Watch my video below to learn how to plan a safe biking, running, or walking route with Strava.

Monday, July 1, 2019

Resources for Learning About the Tour de France and Science of Cycling

One of these two people has won
a Tour de France Green Jersey.
The Tour de France starts this coming Saturday. The race always ends in Paris, but it starts in a different place and takes a different route every year. This year's course starts in Belgium. You can see the whole course here on the official Tour de France website. If you or your students have an interest in the race or cycling in general, take a look at the following resources.

Wear a Helmet!
On Friday I witnessed a hard crash at over 20mph in which a rider in my group broke an orbital bone and suffered a concussion. Fortunately, he was wearing a top-of-the-line helmet or it may have been much worse. The rules of UCI (the governing body of professional cycling) require all riders to wear a helmet at all times. Just wearing a helmet isn't enough. The helmet much be properly fitted and buckled to your head. The Brain Injury Alliance of Kentucky offers some good resources about brain injury prevention. One of those resources is a short animated video designed to teach students about the need for wearing a helmet and how to wear helmets when biking or skateboarding. In the video students learn how to pick a helmet and how to properly fit a helmet.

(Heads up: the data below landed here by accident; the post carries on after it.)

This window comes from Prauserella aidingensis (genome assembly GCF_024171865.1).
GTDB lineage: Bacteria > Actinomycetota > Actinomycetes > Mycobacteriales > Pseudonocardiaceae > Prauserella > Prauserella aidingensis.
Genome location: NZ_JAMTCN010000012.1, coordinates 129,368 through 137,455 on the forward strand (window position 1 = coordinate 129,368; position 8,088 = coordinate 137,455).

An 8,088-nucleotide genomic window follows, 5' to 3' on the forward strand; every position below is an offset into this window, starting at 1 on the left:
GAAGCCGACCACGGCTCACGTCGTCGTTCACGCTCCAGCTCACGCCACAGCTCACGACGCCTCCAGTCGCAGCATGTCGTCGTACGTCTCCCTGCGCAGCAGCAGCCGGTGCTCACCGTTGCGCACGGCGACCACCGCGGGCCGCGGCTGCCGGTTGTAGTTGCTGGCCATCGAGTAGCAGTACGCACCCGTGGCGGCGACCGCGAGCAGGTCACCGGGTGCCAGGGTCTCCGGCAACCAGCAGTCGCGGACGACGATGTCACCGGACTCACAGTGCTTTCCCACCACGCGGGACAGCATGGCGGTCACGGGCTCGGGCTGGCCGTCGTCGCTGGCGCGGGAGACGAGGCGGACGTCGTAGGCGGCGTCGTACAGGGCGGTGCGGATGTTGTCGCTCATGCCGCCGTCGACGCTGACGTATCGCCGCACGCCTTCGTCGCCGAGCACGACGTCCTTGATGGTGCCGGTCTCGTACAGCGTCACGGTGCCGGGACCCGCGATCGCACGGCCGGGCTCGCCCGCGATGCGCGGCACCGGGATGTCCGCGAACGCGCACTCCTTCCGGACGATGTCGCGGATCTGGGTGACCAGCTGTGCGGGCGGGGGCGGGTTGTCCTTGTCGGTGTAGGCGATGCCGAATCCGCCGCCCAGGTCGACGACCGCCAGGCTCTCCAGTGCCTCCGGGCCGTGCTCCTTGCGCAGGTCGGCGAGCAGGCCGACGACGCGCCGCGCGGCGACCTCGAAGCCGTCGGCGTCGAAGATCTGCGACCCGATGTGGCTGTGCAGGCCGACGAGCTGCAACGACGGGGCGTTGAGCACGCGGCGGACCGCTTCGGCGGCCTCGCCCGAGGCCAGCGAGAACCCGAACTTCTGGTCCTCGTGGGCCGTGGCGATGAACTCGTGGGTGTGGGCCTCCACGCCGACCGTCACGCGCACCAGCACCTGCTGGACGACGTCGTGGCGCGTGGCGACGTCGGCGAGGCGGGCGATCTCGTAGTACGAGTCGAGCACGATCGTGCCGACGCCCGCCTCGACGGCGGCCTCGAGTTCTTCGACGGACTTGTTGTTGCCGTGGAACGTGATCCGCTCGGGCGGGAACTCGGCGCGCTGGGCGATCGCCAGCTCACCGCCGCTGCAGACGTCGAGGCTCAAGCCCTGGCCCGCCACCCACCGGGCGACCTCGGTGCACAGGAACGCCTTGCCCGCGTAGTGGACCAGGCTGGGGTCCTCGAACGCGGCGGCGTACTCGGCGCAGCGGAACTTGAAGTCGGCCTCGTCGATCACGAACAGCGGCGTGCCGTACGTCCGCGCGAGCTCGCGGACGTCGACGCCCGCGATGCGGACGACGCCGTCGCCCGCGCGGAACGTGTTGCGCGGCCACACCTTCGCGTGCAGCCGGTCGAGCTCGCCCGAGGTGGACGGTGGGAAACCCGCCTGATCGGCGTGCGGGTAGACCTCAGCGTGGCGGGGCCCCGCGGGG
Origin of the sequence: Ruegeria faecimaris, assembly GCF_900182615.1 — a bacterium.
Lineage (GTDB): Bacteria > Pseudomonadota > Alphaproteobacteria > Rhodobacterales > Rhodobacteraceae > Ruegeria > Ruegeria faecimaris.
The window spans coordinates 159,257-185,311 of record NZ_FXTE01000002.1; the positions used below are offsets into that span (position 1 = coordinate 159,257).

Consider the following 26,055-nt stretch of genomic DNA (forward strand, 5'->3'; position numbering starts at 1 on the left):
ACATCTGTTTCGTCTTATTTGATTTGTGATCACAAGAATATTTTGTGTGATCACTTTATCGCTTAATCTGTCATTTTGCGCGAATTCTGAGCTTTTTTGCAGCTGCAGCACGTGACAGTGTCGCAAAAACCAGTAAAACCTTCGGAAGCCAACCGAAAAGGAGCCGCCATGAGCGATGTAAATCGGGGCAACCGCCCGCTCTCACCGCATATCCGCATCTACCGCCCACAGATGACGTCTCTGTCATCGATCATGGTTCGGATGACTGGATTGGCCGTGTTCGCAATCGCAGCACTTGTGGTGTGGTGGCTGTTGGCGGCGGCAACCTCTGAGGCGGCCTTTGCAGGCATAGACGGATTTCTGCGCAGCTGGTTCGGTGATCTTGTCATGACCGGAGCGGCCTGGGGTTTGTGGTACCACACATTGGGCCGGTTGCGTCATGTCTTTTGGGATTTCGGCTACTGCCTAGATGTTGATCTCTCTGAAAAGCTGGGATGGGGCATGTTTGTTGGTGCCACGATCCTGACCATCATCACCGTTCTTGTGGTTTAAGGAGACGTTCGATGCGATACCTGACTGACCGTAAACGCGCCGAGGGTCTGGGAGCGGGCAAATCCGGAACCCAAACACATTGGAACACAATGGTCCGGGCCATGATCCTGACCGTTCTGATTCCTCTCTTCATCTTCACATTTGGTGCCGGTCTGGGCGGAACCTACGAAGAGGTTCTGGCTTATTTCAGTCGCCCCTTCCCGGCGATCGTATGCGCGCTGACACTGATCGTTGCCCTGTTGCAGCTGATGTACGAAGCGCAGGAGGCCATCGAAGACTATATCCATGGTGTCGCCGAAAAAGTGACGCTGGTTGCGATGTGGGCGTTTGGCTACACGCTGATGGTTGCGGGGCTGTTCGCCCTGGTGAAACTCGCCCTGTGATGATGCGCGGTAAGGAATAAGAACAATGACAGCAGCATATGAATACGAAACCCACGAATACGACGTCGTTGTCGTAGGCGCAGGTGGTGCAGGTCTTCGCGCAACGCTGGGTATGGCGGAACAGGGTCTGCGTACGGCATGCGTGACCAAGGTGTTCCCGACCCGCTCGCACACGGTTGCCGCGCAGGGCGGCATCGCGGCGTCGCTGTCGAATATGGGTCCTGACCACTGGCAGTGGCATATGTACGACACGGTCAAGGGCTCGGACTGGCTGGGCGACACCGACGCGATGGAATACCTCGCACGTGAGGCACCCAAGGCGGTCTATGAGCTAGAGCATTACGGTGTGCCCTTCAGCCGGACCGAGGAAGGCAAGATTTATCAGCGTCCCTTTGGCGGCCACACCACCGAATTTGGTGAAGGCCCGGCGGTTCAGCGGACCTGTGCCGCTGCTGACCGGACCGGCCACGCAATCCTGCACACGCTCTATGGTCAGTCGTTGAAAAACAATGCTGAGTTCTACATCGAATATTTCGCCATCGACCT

Tour de France Animated
This animated video provides an overview of the tactics of the race, the logistics of the race, the physiology of riding in the race, and many other interesting facts about the world's most famous bicycle race.



How the Tour de France is Won
How is the overall winner of the Tour de France determined? It's not as simple as you might think. In addition to the overall winner's Yellow Jersey there are other prizes awarded in the race. Learn all about how the race times and points are calculated by watching the following video from the Global Cycling Network.



The Science of Cycling
There is a lot of physics involved in casual bike riding and in racing. Here's a selection of videos that explain the physics of bicycling.